“First and foremost, people, particularly indigenous or tribal groups that number in millions live inside or at the periphery of protected areas, and rely on biodiversity for sustaining their livelihoods. Such people have been largely disenfranchised and have no role in management. In fact, in many cases, centralised management of biodiversity has created conflicts between people and managers of protected areas. These conflicts have endangered rather than enhanced conservation.” – Kamaljit S. Bawa (President of the Bangalore-based Ashoka Trust for Research in Ecology and the Environment) in “Our biodiversity, our life, our future” (The Hindu, 2 August 2010)
https://www.thehindu.com/sci-tech/energy-and-environment/article547960.ece
https://indiantribalheritage.org/?p=5026

“Irrespective of differences in lifestyle, all tribals possess an unconditional love for nature.” – Tribal scholar writer K. Vasamalli on the occasion of a two-day meet organised by Sahitya Akademi in association with Jharkhandi Bhasha Sahitya Sanskriti Akhra to commemorate the birth centenary of Alice Ekka, the country’s first acclaimed woman tribal writer (The Telegraph, Jharkhand, 8 September 2017)
https://indiantribalheritage.org/?p=22856

“For centuries tribals have lived peacefully with nature. In this period of ecological catastrophes like climate change, the tribal way of life shows the alternatives we need to promote peace, sustainability and justice. Precisely at the time when we need to learn from tribals, to defend the future of our civilisation, and humanity the future of the tribals is itself under threat.” – Declaration on Adivasi Swaraj by Navdanya (a network of seed keepers and organic producers across 16 states in India)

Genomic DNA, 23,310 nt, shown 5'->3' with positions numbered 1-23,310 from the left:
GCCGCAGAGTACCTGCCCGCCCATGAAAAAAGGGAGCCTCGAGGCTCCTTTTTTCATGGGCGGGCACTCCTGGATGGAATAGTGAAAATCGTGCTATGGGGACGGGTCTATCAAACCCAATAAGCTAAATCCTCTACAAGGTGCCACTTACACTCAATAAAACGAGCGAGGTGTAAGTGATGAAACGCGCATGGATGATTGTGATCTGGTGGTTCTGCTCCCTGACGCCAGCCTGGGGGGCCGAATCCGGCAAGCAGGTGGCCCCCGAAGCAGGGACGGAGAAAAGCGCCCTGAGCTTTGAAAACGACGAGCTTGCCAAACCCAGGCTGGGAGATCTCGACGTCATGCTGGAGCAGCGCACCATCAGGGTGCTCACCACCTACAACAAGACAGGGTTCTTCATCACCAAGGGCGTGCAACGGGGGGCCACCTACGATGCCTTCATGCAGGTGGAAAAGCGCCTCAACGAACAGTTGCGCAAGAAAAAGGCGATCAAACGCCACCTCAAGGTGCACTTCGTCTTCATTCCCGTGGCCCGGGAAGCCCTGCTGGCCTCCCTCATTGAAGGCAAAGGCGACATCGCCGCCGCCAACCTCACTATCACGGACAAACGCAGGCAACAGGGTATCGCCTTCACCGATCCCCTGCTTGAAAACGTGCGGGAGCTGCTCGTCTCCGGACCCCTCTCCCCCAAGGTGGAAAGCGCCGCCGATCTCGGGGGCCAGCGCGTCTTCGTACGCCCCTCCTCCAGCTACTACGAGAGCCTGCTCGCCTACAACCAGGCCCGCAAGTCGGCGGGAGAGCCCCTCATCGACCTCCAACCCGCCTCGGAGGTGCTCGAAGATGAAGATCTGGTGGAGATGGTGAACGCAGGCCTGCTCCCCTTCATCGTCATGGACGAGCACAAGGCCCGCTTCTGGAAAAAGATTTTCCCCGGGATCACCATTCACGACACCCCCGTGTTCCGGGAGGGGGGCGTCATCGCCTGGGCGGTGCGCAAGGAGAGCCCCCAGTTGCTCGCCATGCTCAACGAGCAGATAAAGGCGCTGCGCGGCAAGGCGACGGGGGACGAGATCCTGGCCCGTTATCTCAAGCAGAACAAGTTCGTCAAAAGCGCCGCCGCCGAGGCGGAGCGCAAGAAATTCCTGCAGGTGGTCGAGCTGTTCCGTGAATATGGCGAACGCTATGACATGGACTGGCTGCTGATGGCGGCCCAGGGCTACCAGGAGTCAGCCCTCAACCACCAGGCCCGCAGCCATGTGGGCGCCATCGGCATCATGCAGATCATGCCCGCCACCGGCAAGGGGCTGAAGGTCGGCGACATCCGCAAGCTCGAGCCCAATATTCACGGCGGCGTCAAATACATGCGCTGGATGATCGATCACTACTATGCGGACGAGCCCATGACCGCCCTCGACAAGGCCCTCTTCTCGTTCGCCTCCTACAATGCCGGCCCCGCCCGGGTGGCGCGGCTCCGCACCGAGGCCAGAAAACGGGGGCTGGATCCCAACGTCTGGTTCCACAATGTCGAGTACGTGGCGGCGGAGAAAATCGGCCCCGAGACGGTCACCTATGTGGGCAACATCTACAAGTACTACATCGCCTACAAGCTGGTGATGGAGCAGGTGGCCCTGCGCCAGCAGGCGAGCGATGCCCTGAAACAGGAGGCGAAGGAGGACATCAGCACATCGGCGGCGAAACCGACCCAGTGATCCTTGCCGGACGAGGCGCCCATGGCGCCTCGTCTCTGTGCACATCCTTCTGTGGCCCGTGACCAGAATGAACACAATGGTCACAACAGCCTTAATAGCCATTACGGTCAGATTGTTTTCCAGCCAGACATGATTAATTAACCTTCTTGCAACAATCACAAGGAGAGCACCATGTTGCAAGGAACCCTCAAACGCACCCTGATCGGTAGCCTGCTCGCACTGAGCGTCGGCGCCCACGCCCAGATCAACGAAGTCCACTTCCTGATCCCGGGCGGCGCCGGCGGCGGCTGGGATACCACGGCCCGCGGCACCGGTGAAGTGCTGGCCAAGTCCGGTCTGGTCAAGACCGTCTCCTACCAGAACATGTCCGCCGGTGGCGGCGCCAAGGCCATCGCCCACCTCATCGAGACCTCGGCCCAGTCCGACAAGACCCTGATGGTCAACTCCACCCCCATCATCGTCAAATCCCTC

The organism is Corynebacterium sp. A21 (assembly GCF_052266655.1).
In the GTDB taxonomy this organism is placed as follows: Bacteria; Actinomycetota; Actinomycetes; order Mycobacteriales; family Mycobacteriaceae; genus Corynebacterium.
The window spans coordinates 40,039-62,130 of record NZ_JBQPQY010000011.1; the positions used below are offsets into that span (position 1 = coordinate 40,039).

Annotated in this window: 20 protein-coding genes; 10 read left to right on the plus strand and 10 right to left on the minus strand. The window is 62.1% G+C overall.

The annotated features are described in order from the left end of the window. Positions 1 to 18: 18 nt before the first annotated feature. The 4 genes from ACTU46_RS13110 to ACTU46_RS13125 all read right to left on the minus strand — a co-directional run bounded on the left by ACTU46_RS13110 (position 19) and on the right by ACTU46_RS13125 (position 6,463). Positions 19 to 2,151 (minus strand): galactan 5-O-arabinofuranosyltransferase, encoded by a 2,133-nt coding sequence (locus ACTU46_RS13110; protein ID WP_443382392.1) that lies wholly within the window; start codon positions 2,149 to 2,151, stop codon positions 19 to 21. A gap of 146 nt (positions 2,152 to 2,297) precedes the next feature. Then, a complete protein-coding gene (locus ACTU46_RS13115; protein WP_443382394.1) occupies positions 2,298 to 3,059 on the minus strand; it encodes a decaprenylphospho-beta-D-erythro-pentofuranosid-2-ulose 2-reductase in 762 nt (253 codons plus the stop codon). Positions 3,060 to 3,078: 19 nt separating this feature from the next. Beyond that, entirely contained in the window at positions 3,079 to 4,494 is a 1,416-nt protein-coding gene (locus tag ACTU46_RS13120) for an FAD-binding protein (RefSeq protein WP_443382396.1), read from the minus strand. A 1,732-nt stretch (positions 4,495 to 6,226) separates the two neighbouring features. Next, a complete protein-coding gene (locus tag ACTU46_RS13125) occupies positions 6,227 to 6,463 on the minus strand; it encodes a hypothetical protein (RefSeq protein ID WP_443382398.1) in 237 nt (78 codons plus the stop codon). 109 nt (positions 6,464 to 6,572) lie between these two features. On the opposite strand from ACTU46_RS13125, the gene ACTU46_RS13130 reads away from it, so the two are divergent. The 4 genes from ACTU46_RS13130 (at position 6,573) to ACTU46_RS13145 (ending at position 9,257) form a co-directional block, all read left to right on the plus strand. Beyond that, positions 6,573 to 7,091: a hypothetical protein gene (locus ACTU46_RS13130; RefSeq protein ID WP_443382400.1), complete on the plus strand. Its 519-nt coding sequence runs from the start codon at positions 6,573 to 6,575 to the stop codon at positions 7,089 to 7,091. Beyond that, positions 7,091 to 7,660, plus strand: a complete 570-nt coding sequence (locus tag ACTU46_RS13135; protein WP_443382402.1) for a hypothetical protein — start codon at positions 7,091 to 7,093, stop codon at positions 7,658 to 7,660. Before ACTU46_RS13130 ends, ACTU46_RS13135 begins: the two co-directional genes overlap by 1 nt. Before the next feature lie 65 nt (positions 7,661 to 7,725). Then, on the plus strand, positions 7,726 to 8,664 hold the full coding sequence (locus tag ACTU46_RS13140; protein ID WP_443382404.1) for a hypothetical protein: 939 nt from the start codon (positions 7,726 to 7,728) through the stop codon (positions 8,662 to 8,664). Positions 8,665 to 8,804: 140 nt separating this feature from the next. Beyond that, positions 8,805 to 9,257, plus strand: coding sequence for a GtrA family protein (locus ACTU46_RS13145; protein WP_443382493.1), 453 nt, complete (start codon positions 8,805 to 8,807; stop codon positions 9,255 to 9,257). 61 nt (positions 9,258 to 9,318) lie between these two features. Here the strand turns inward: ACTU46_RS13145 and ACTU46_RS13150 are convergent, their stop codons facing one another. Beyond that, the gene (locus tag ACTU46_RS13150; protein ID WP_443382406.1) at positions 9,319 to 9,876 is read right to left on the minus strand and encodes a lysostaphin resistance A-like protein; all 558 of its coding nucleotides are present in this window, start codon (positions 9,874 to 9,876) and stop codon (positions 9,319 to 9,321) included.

https://navdanya.org/index.php?option=com_content&view=article&id=79:declaration-on-adivasi-swaraj&catid=12:earth-democracy
https://indiantribalheritage.org/?p=6068

“Historically, India’s environmental movement has revolved around wildlife conservation — tigers, leopards, elephants — yet there was little inclusion of sustainability in our models of development. […] We’ll teach about edible landscaping, butterfly gardens, sensory gardens, vertical landscapes, and urban bee keeping. We’ll need these concepts as the population rises and the land area shrinks. ” – Rashneh Pardiwala in “Why It’s Hard to ‘Change Mindsets’ on Environmental Protection Among India’s Elites”; interview on environmental education at her Centre for Environmental Research and Education (CERE) in Mumbai (Asia Blog, 27 July 2015)